The President can’t fire civil servants, all of whom belong to the other party. He can’t change budgets. He can’t change org charts. He can appoint people, but the people he appoints can’t do any of these things internally. And they are strictly prohibited from any contact with the personnel records or hiring procedures of the civil servants.

[....]

There’s a trivial way to show that Washington is already a non-democracy. Can we construct a nearly-equivalent Washington, which operates under exactly the same rules, but with elected officials who are purely ceremonial? Well, for one thing, Brussels already works this way. So we know it’s possible.

But let’s make a minimal change to Washington, while eliminating elections entirely. We’ll just eliminate all elected officials. Everything else will be the same.

No new “laws,” or rather, giant collections of vaguely-related patches like a Debian update gone terribly awry. So we don’t need a Congress, or any of the army of lobbyists and activists that attends it. The perfect labor force, they’ll build the best north wall. The Supreme Court can appoint its own new members, like Israel’s. I love Israel. They’re the best. They have the best wall.

As for the Presidency, all the agencies can run perfectly well or even better without any sched Cs. The White House is needed in some cases to resolve actual interagency conflicts. These can be handled by a device readily available for $6.99, the Magic 8-Ball.

All three branches eliminated, no enormous impact on reality or even on DC. Ergo: elected officials are a fraud. Ergo: democracy itself is a fraud. And inherently in today’s real world can’t be anything else.

[....]

You may not believe any of this other stuff, but I really don’t think you should be worrying about Donald Trump at all. I would be super surprised to see any real change in Washington as a result of his administration, and my predictions are often accurate.

Now, it's certainly possible that Moldbug / Boldmug is carrying out a Machiavellian exercise in attempting to mollify the enemy, while he knows that the outflanking operation is being carried out. Or that Trump is a sideshow, while the Catholic takeover of Congress, Trump's cabinet and the intelligence agencies is really where the action is. If the latter, then Moldbug seems to be as clueless as anyone.
 

Richard Stanley

Well-Known Member
Now, it's certainly possible that Moldbug / Boldmug is carrying out a Machiavellian exercise in attempting to mollify the enemy, while he knows that the outflanking operation is being carried out. Or that Trump is a sideshow, while the Catholic takeover of Congress, Trump's cabinet and the intelligence agencies is really where the action is. If the latter, then Moldbug seems to be as clueless as anyone.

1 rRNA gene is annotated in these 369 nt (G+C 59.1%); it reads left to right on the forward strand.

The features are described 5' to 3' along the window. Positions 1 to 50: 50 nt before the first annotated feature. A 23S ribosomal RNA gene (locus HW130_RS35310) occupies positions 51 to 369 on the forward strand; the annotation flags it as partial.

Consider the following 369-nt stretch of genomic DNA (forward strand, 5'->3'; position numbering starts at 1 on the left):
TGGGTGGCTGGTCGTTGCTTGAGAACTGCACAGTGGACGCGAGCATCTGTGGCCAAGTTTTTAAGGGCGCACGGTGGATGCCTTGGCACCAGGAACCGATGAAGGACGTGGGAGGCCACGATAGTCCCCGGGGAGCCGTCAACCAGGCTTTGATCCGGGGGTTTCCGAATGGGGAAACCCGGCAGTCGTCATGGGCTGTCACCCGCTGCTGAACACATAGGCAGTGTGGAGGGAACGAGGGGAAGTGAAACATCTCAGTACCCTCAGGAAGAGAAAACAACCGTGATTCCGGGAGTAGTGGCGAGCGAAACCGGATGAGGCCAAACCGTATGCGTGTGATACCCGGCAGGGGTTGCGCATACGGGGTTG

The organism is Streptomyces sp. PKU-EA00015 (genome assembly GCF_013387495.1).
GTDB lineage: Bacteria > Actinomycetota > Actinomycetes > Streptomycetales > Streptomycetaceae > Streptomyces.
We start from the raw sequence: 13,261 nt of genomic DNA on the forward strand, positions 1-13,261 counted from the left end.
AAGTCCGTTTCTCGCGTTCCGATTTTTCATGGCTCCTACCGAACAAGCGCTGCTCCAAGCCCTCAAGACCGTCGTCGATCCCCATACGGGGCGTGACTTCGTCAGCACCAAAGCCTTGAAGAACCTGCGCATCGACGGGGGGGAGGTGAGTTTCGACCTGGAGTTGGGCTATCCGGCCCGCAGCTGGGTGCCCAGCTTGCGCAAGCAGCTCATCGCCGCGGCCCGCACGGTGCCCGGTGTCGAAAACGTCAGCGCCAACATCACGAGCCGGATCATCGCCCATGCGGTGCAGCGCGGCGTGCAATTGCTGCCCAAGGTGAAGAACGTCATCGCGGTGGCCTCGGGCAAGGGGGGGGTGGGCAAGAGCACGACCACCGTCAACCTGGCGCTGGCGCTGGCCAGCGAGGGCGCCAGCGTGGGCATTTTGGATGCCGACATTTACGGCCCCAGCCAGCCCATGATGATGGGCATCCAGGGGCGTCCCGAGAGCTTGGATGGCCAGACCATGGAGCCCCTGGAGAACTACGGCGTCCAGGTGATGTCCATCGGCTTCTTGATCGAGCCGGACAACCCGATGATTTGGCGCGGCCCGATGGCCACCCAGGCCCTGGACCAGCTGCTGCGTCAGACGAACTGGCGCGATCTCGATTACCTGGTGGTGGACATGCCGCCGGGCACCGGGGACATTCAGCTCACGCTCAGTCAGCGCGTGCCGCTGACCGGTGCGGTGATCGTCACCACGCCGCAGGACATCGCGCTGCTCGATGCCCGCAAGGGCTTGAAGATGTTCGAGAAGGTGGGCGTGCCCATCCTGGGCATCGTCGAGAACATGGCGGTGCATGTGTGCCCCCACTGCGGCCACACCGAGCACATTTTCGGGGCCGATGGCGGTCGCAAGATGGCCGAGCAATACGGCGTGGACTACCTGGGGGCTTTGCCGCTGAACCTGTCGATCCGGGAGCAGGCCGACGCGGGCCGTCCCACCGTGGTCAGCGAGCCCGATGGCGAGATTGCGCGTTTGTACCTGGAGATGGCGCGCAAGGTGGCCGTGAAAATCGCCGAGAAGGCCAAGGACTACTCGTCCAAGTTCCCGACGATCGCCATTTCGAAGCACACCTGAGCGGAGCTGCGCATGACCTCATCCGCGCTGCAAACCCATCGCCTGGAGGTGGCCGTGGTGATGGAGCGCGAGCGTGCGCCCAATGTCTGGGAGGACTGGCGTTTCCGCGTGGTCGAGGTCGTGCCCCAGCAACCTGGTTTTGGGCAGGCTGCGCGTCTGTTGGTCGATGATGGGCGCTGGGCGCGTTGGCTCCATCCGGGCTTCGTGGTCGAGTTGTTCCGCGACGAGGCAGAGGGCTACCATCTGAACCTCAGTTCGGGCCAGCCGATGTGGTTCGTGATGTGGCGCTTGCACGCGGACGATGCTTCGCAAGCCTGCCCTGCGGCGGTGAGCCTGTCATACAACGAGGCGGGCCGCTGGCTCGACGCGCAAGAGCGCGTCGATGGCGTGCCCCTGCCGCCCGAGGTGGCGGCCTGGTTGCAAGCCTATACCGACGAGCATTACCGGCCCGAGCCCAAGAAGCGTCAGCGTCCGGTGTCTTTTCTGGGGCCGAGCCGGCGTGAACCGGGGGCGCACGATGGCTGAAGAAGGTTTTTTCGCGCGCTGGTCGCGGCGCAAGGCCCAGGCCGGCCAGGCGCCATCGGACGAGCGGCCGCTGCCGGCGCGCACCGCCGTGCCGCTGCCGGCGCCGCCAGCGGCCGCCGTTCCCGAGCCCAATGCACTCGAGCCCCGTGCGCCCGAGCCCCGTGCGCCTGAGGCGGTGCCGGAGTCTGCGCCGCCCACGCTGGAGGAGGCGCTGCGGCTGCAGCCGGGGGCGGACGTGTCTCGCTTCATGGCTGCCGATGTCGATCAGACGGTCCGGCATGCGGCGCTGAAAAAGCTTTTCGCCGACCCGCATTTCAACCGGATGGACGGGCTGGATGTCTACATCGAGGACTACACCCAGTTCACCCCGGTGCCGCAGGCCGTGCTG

On a superficial level, I would say that he presents a very good argument for the limitation of Presidential power. After that, however, I would indeed say that he is either clueless or being boldly disingenuous. In any case, look at what the administration is now asserting in usurpation of the Constitution: http://postflaviana.org/community/index.php?posts/7498/

As Joe Scarborough said, they had no reason to talk like this (which Trump Tweeted in support of) as they could merely reissue a Constitutional executive order, they will get their Supreme Court majority, and they'' be able to seat over 100 federal judges.

I wonder if Boldmug thinks this is a problem?

What is interesting is the high numbers of people that think impeachment needs to start, or will be likely needed soon. But will it happen? I say the Deep State will make this action moot, having long already made Boldmug's moot democracy even mooter.
 

Richard Stanley

Well-Known Member
Yes, those words can be used in a casuistic (duplicitous) fashion, but if the term 'fact' is being employed regarding the very possibility and not the certainty, then this can be another issue. I occasionally make this kind of argument about the importance of a possibility even being in play.

Is this the case here? I'll have to take the time to review again, but if memory serves me, the wider context, both in the article and in other material, demonstrates that Bannon is indeed linked to all this, if only to provide cover. Combined with his clear duplicity in playing both sides of the populo-nationalist versus globalist dialectic and I would say its even more likely.

And now it appears that the Trump administration is in near full meltdown mode over the Russian contact issue, which is also intimately linked into the underlying sentiments of the white nationalist / race nation strain of Trump's core support. Who knew this would play out so soon? This is a clear psy-op IMHO.